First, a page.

Mega Man X6 seemed to go with the latter choice, except for the part about the damn fine job in the other areas. X6 is frustrating, cheap, boring, and (as usual) short.

The controls in X6 seem fine to me. I know that others have had difficulties, but I never seemed to have any problems that weren’t in the previous X games. The response time may glitch up occasionally, but I never outright noticed it. I guess it’s just a matter of how you use the buttons.

One thing that I have really liked about the PlayStation Mega Man X games are the neat variety of moves and weapons gained through special power-ups (such as Maverick DNA, parts, and armor) for both X and Zero. While X6 doesn’t bring anything radical to the table, it does provide the cream-of-the-crop in this department. By this, I mean that it has the best collection amongst the PlayStation Mega Man X games. After all, X is just damn cool in his Shadow Armor, and Zero has never had so much acrobatic ability. It’s one of the few good things about this game.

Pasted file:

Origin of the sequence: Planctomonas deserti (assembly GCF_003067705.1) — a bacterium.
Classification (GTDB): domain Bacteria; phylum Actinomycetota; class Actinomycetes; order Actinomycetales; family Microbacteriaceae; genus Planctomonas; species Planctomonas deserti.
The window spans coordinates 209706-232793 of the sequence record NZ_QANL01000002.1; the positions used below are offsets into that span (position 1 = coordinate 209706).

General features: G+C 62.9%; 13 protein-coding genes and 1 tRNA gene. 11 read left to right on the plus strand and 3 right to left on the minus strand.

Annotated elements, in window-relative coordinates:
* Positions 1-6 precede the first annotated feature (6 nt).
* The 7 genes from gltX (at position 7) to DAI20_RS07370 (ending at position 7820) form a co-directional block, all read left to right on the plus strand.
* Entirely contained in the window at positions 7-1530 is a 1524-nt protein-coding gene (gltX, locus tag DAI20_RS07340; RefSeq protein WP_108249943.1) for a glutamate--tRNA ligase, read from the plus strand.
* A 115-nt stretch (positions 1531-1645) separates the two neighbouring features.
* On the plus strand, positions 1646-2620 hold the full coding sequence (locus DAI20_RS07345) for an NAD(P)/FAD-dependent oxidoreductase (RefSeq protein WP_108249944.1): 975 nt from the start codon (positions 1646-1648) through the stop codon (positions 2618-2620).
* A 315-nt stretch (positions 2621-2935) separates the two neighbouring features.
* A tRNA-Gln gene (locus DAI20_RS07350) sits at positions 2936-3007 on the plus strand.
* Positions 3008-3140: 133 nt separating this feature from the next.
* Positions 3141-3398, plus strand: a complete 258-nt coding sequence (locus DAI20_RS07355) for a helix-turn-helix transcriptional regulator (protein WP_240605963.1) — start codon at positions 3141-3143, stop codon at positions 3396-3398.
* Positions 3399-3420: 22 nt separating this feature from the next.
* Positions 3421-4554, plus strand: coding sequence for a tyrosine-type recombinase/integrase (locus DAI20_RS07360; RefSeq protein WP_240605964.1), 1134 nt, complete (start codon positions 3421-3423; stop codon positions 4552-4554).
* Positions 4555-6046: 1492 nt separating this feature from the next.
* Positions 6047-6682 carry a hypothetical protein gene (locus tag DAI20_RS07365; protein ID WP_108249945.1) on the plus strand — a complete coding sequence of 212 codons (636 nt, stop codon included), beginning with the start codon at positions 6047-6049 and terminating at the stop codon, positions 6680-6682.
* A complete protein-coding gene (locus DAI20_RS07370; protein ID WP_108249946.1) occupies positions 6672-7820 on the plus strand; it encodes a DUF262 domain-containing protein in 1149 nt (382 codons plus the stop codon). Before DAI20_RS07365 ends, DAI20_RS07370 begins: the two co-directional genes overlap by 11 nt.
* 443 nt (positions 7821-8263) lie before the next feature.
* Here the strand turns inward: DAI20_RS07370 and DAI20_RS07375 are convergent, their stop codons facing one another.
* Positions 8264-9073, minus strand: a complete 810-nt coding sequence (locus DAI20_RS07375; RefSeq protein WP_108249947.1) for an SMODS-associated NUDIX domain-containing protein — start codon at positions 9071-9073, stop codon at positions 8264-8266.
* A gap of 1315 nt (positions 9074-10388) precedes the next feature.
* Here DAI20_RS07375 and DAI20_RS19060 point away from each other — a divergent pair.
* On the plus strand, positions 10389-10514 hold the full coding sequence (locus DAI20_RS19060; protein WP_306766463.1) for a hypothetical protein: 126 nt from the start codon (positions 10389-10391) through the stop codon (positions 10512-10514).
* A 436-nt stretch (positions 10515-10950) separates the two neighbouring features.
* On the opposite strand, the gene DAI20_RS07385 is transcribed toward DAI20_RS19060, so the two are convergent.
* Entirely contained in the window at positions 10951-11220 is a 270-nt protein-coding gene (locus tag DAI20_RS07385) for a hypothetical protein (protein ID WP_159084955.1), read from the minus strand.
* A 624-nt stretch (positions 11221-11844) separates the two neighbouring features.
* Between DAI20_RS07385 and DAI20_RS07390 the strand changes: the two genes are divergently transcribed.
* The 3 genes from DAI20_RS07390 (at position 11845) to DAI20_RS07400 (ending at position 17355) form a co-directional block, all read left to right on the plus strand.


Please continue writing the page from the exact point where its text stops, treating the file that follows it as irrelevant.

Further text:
One really important gameplay element in my book is stage design, and X6 manages to screw this one up big time. As if PlayStation Mega Man X stages weren’t bad enough with their short length and narrow paths (as opposed to the Super NES Mega Man X stages), X6 manages to make them unbearable. These stages have bland/idiotic design, cheap-bastard obstacles and traps, difficult to kill enemies/minibosses (they’re too shielded), and the Nightmare System (more on that later), in addition to the short length and narrow paths. The stages are far too difficult, and many times, you’ll find that you need special power-ups just to stand a chance at beating them (especially in Sigma’s fortress, where I couldn’t even beat it without using the Ultimate Armor code). Another thing worth mentioning is the lack of decent secrets, as many of the useful power-ups just seem to be left out in the open, which I deem as unacceptable. The combined effect is that the stages have been plucked of any possible fun, and require too many power-ups to progress through them (which is just a bad attempt to add more longevity to the dinky stages).